This article is Part 3 of a series of articles focusing on finding value in the S&P 500 today. In Part 1, we laid out several classifications of equities that comprise the S&P 500. In our follow-ups we are focusing on each of these classifications one at a time, in order to focus on finding fair valuation within each category. There’s a lot of discussion, much of it suggesting that stocks are overvalued today. We disagree, because we conducted a thorough examination of each of the S&P 500 constituents, we did indeed find a lot of value in this market. Here is a link to Part 1, where we laid out our thesis of a market of stocks rather than the stock market, and identified the categories that we are writing about in these subsequent articles.
In Part 2 we focus exclusively on high-growth stocks that are constituents of the S&P 500 and we believed were fairly valued today.
In this part 3, we turn our attention to the highest yielding stocks that are constituents on the S&P 500. However, we submit that there are essentially two primary reasons that explain why these stocks offer such high yields. The most prominent is that these are low growth entities that need to offer high dividend yields in order to attract investors. The next most prominent reason is that some of these entities have seen their stock prices collapse because of fundamental issues and challenges within their respective business models. Consequently, their high yields could be either a temporary illusion that will soon change, or perhaps indicative of high risk.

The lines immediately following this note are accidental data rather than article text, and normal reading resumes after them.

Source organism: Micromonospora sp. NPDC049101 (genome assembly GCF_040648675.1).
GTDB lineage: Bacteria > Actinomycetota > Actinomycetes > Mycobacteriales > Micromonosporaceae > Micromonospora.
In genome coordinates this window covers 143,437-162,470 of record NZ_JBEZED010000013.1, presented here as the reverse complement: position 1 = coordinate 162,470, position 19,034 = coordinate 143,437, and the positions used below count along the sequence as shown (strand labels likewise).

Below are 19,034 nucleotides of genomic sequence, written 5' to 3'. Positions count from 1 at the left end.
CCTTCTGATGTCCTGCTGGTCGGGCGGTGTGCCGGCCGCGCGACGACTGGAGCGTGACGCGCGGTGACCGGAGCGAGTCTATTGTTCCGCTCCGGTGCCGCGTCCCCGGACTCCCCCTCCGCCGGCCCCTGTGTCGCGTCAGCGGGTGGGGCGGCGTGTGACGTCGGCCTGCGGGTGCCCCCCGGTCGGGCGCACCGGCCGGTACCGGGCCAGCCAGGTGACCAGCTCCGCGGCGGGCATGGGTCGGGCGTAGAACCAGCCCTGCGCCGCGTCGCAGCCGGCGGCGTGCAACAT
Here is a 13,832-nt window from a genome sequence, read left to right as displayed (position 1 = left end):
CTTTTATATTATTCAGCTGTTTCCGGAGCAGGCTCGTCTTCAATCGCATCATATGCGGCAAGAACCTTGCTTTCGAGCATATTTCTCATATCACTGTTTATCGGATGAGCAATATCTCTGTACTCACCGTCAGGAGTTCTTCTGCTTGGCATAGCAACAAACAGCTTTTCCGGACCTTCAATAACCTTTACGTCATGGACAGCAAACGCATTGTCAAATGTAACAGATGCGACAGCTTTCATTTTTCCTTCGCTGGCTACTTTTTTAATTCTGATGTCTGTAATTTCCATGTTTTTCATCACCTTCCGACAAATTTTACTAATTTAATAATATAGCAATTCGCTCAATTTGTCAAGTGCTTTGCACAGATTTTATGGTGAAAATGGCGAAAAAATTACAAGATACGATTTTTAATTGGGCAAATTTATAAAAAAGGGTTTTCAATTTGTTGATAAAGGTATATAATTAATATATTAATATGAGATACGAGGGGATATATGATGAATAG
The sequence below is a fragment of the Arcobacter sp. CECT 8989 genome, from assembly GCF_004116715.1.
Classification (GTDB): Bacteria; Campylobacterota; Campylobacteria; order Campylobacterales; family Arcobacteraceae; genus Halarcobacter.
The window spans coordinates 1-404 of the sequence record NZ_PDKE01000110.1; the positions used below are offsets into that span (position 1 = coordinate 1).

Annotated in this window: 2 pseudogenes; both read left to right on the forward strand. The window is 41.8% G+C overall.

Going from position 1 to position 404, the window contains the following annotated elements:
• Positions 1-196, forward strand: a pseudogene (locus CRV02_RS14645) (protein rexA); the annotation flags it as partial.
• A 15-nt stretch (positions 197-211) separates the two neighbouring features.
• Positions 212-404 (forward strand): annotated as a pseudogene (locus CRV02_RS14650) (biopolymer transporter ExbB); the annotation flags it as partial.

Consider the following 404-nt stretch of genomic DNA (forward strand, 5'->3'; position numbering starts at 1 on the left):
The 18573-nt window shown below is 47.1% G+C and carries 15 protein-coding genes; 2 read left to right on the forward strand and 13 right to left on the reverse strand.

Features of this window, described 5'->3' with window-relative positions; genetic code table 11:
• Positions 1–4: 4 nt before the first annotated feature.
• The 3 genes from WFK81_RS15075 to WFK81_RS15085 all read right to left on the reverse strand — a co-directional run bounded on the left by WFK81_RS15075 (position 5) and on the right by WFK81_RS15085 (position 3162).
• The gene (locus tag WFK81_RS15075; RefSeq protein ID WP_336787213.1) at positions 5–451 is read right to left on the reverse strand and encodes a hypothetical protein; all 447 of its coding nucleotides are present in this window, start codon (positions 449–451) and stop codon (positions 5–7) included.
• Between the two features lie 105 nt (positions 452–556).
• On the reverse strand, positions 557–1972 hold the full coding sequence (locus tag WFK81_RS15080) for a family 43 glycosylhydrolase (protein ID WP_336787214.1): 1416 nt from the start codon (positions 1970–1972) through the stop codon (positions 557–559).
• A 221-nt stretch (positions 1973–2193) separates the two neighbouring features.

Therefore, we submit that the moral of this story is that everything is not all that it often appears to be. High yield is nice, but if it also implies high risk, the investor has to be prepared to factor that into their decision-making process. In other words, the prospective investor has to decide whether or not the reward is worth the risk taken to achieve it.
We have identified 17 companies in the S&P 500 that offer a yield of 5% or greater. We then broke this down into two sets, one that we felt had higher risk, and one that we felt represents good opportunities for the investor either seeking high yield, or high yield plus growth. It is very important to state that this is a prescreened list based solely on organizing the S&P 500 by order of highest dividend yield to the lowest utilizing the F.A.S.T. Graphs™ fundamental analyzer software tool. Then we ran individual earnings and price correlated graphs on each of our 17 selections in order to sort them by risk.